By Arden Moore, a certified dog and cat behaviorist with the International Association of Animal Behavior Consultants. Arden is an author, radio host, and writer for Pets Best, a cat insurance and dog insurance agency.
Got a people-pleasing dog, but not sure how he will fare on that one night of the year when your door bell seems to work overtime? Halloween can unleash plenty of stress in even the most even-tempered canine.
Think about it from your dog’s perspective. Most nights, no one rings your bell. The two of you are more likely relaxing on the sofa catching up on favorite television shows with no noisy outside interruptions.
Before the witching hour arrives, candidly assess your dog’s tolerance for strange people boldly coming to your front porch, ringing your doorbell and loudly proclaiming, “Trick or treat!”
Your primary objective should be keeping your dog safe and calm. If you have a dog who is overly protective of you, growls or cowers at people wearing hats, sunglasses or strange outfits; or copes with frightening situations by trying to flee and bolt out of the door, please usher your dog into a quiet room far from the front door. Inside that room, be it a bathroom or bedroom, provide your dog with keep-busy toys, water and food, a comfy bed and turn on a classical music station on a radio or television that serves to soothe your dog and muffle the front door trick-or-treat activity.
Dogs are masters at reading our moods, so be confident and upbeat as you take him into this room. He should not regard this as a punishment, but as solo playtime. If you do have a family member or friend who is willing to spend time with your dog in that room while you greet the costumed visitors that would be an ideal remedy.
Now, if you have a dog who eagerly loves greeting people and behaves like a four-legged political candidate on the campaign trail, I recommend these strategies:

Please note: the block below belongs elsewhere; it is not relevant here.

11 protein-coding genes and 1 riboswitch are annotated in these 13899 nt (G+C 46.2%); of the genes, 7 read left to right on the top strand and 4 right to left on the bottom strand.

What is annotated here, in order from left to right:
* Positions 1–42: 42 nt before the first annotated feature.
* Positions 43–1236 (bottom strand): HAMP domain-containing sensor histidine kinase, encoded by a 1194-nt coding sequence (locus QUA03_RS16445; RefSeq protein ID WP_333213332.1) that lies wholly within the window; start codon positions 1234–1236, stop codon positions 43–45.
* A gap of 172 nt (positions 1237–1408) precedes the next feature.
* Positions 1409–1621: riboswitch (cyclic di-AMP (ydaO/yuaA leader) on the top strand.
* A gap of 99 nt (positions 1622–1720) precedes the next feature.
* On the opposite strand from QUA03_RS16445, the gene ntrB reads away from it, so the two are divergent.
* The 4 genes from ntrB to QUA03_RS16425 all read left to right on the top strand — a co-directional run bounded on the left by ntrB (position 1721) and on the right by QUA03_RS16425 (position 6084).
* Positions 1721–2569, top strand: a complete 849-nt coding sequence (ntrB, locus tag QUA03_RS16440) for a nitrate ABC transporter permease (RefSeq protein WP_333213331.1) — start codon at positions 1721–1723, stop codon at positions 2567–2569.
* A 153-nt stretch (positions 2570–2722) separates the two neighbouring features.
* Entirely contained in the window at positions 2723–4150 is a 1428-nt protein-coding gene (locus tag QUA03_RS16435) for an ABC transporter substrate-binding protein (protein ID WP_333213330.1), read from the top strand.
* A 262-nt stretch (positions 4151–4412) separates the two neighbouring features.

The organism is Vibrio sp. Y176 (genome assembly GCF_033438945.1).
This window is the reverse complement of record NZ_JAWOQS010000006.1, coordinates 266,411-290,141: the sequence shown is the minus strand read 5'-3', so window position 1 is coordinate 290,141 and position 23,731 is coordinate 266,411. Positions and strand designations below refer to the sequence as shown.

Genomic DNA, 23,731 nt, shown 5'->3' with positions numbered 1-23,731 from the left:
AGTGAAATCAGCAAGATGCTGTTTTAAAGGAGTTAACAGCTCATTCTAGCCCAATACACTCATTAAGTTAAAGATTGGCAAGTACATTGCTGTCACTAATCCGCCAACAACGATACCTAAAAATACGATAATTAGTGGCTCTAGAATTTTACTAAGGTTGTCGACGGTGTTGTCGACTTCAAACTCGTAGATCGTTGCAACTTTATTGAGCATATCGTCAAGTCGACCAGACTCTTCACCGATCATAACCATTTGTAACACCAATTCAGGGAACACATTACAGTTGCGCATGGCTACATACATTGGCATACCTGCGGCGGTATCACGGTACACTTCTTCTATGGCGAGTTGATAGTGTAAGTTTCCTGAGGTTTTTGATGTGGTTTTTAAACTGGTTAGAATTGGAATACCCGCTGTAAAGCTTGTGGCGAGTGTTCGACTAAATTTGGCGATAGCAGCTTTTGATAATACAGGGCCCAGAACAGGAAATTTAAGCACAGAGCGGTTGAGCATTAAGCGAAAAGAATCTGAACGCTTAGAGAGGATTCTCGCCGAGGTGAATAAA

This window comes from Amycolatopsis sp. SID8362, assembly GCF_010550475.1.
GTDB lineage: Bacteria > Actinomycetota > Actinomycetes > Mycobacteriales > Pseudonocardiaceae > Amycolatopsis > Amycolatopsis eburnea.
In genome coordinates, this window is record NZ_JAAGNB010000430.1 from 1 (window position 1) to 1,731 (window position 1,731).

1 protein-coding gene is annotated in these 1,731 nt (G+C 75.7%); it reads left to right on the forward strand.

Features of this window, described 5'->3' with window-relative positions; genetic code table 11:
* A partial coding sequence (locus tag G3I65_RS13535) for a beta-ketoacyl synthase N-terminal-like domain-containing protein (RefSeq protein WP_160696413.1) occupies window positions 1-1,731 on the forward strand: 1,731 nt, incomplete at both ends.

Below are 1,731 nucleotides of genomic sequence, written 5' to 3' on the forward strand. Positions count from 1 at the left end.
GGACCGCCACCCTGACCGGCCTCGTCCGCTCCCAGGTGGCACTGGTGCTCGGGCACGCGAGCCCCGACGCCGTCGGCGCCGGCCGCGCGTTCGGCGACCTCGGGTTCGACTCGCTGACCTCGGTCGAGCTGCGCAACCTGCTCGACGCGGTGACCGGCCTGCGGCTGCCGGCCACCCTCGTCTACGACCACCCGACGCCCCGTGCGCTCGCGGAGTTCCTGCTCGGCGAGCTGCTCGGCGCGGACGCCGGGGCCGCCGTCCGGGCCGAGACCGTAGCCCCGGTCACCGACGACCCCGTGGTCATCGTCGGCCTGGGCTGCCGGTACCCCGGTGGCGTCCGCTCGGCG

1. Tether your dog.
As the sun sets on Halloween, attach your dog to you using a waist leash. This allows you to have your hands free to hand out candy (and controlling your dog if necessary) while limiting your dog’s movement toward strangers.
2. Give your dog a workout.
If possible, exercise your dog’s mind and body a few hours before trick-or-treaters arrive. Your goal is to tire out your dog. If you are unable to take your dog on a vigorous walk and then play some fun doggy mental games, consider hiring a professional dog walker or pet sitter to be your proxy for that afternoon.
3. Reward the parked position.
Keep a bag of your dog’s favorite treats in bite-sized pieces. Only give him a treat when he plops into a sit on cue as you answer the door. By the fourth or fifth Halloween visitor, he will figure out he is rewarded for sitting politely.
4. Size up the visitors.
By having your dog on a waist leash, you have the ability to body block him in case one of your doorbell ringers is accompanied by a dog. Some turf-protective dogs do not take too kindly to having a strange dog dare to come to the front door. You can’t always count on someone else controlling their dog, but you will have the ability to quickly pull your dog behind you.
Each year, Chipper, my Husky-Golden retriever mix, breaks out into a wide grin when we greet our costumed guests on Halloween night. Now 12, she has the routine for this holiday down pat. I’m not certain, but she seems to have a special affinity for those dressed up like cats and on cue, will raise her front paw to greet them.
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